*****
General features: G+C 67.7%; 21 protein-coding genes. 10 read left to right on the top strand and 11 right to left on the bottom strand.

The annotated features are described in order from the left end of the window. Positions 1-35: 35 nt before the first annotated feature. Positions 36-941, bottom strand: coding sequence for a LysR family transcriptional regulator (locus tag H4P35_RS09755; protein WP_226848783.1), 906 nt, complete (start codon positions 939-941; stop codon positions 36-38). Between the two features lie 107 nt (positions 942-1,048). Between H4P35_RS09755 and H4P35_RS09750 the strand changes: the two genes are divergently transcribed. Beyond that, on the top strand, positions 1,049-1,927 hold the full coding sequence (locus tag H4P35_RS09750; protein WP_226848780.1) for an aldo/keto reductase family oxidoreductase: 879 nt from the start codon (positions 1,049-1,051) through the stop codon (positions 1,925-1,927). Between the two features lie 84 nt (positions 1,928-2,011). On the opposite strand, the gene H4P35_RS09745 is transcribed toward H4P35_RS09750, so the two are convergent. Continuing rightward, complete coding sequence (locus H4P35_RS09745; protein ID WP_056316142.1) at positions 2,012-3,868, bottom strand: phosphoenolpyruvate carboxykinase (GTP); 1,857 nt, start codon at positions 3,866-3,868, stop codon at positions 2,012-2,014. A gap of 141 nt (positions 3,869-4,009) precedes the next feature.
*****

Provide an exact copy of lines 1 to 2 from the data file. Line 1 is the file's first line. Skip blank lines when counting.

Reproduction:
General features: G+C 67.7%; 21 protein-coding genes. 10 read left to right on the top strand and 11 right to left on the bottom strand.

The annotated features are described in order from the left end of the window. Positions 1-35: 35 nt before the first annotated feature. Positions 36-941, bottom strand: coding sequence for a LysR family transcriptional regulator (locus tag H4P35_RS09755; protein WP_226848783.1), 906 nt, complete (start codon positions 939-941; stop codon positions 36-38). Between the two features lie 107 nt (positions 942-1,048). Between H4P35_RS09755 and H4P35_RS09750 the strand changes: the two genes are divergently transcribed. Beyond that, on the top strand, positions 1,049-1,927 hold the full coding sequence (locus tag H4P35_RS09750; protein WP_226848780.1) for an aldo/keto reductase family oxidoreductase: 879 nt from the start codon (positions 1,049-1,051) through the stop codon (positions 1,925-1,927). Between the two features lie 84 nt (positions 1,928-2,011). On the opposite strand, the gene H4P35_RS09745 is transcribed toward H4P35_RS09750, so the two are convergent. Continuing rightward, complete coding sequence (locus H4P35_RS09745; protein ID WP_056316142.1) at positions 2,012-3,868, bottom strand: phosphoenolpyruvate carboxykinase (GTP); 1,857 nt, start codon at positions 3,866-3,868, stop codon at positions 2,012-2,014. A gap of 141 nt (positions 3,869-4,009) precedes the next feature.